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Book Review: An American Family by Peter Lefcourt

An American Family by Peter Lefcourt 225x300 Book Review: An American Family by Peter Lefcourt

Mazeltov! cried the new guy in the office when I returned from my honeymoon. When I thanked him, he added, ah-ha! We can spot each other a mile away.

Needless to say, he was a little saddened when I explained that Im not Jewish.

But this odd little anecdote highlighted something for me that Ive seen amongst many of my Jewish friends: an astonishing sense of family and community. And its this that Peter Lefcourts An American Family'examines with unwavering insight'and often brutal honesty, the latter which is fortunately diluted with a solid helping of humour.

Beginning in the 1960s and concluding in the present, the novel is a sweeping exploration of the lives of four generations of the New York-based Perl family, all of whom seem to long to break out from the thumbscrews of the family traditions and expectations, yet who continue to retreat beneath the shelter of its umbrella when things turn sourand how they do. Like any family, theres that ambivalent push and pull thats involved with being an involuntary member of a community you dont quite see eye to eye with, and in the case of the Perls, theres also plenty of cultural baggage as well.

A recurring motif is the Thanksgiving holiday, which is used as the central point at which the characters unite to share, or not share, as is often the case, the changes occurring in their lives, and which mark an evolution of sorts of the family as a whole. There are certain notable thanksgivings that represent milestones that require the family to shift its frame of reference: the death of 80-year-old patriarch Meyer, for example, and eventually that of his son Nathan. The births that occur in proximity to these deaths also play a role in marking the gradual drift from one focal generation to another, and Lefcourt allows the narrative to progress accordingly, although the focus remains the five Perl siblings, all of whom live dramatically different lives, but all of them striving for acceptance with the family.

Theres cutthroat businessman Michael, whos always looking for the next big thing, and is happy to stake his fortune on it; lawyer Jackie, whose career and sobriety are constantly up and down, but who remains the bail-out guy among his siblings; novelist and intrepid wanderer Stephen, whose sexuality remains unacknowledged by the conservative older generations of his family; Elaine, a teacher who fears that she has made the terrible mistake of settling in life; and Bobbie, the black sheep of the family, who escapes to California to free herself from the crippling expectations of her family. All are equally intriguing to read, not necessarily purely as individuals, but for the individuals they representthat wider cultural imprint.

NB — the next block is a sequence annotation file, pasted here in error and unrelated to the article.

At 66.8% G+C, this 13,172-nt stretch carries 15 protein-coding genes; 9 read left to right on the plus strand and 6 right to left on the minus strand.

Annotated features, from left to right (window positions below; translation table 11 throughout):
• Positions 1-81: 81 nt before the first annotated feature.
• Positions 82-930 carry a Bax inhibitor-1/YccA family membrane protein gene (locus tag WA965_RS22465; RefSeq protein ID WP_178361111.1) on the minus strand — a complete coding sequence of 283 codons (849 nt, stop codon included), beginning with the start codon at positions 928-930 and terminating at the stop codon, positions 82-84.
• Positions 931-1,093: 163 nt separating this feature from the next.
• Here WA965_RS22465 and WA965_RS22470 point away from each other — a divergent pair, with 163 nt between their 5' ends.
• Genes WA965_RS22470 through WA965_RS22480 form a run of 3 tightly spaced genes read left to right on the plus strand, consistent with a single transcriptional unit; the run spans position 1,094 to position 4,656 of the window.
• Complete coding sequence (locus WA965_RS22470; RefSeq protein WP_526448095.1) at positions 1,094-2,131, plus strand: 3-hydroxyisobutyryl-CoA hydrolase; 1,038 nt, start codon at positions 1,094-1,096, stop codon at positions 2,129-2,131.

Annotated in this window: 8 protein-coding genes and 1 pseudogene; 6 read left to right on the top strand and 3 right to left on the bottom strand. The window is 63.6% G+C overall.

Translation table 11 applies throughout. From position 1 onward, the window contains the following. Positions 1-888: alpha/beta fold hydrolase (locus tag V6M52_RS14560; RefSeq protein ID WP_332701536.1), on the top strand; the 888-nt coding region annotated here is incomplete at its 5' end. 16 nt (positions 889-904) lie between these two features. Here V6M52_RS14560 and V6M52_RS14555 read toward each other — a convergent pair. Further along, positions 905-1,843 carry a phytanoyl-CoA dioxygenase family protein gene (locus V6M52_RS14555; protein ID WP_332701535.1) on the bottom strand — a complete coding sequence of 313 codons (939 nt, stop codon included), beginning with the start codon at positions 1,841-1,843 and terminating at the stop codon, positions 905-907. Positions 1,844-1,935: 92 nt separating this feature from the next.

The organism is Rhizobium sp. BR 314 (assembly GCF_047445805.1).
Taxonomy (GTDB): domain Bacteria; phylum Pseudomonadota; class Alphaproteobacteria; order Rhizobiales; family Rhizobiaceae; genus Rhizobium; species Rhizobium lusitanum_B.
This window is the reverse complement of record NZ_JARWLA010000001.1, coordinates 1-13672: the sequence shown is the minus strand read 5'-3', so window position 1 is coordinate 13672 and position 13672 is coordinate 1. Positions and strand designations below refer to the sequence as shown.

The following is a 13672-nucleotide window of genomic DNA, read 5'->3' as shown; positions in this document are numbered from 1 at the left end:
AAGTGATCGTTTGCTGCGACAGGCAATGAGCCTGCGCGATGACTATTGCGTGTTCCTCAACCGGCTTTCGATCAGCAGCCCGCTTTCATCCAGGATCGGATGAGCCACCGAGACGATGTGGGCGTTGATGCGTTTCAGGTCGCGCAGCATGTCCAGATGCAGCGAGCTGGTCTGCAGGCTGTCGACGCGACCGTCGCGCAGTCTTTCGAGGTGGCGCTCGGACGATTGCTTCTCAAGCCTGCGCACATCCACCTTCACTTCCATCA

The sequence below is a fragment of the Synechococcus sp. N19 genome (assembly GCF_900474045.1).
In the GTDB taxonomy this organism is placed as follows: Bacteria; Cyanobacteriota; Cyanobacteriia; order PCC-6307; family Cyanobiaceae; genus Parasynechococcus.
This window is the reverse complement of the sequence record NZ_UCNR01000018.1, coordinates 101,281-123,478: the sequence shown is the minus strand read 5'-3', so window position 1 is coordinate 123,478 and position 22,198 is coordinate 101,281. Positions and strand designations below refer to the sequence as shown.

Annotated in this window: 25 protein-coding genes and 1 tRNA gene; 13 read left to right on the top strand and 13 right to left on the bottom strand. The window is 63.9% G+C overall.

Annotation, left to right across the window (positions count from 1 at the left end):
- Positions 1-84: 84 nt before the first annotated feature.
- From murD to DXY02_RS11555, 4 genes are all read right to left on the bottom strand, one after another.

Lefcourt describes his novel as a cultural autobiography, and it certainly has that larger-than-life, everyman tone to it. The honest simplicity of those older immigrant generations is frequently contrasted against the money-hungry, culturally-devoid attitudes of the subsequent generations in an ideological tug-of-war that, no matter how fallacious, will be familiar to anyone from an immigrant background.

Though the ending tugs a little too strongly on the heart strings, and the print edition I received was of poor qualityits an ugly edition, with too-small margins, an awful use of line breaks rather than indents to mark new paragraphs, and a shoddy proofreading job at bestoverall this is a strong read. Lefcourt does an admirable job of making his characters both familiar and relatable, and theres a sense here of the authors intimacy with the stories being told.

Rating: star Book Review: An American Family by Peter Lefcourtstar Book Review: An American Family by Peter Lefcourtstar Book Review: An American Family by Peter Lefcourthalfstar Book Review: An American Family by Peter Lefcourtblankstar Book Review: An American Family by Peter Lefcourt (very good)

With thanks to Meryl L Moss Media Relations for the review copy

Support Read in a Single Sitting by purchasing An American Family'from Amazon

See also our Peter Lefcourt guest post

Other books by Peter Lefcourt:

 Book Review: An American Family by Peter Lefcourt Book Review: An American Family by Peter Lefcourt Book Review: An American Family by Peter Lefcourt Book Review: An American Family by Peter Lefcourt Book Review: An American Family by Peter Lefcourt Book Review: An American Family by Peter Lefcourt


  1. I hate it when books are filled with errors or that are printed in a way which is difficult to read.
    For me that takes away from the enjoyment of the final product (and it seems that you are the same way).

    I can give leeway to Indie books but it is inexcusable for books published by one of the biggies.

    That being said, this book sounds as if you enjoyed it other than the formatting.

  2. Stephanie /

    Me too, Zohar. I think this one is intended to be sold largely as an ebook, but I suspect that some problems will exist in the e-version as well. It really is a good read, but its hard to ignore those typos and formatting errorsits not just a few, but hundreds and hundreds.

  3. I am disappointed to hear about the formatting issues I will be reading this book soon. I am especially interested in the immigrant theme in the book.

    • Stephanie /

      Will you be reading a print edition, or the ebook? I suspect that some of the formatting problems (the paragraphing and margins) might not be as much of an issue in the e-book, but Im sad to say that the typos and errors are pretty persistent throughout. Still, its definitely worth the read, and I hope you enjoyo it. :)

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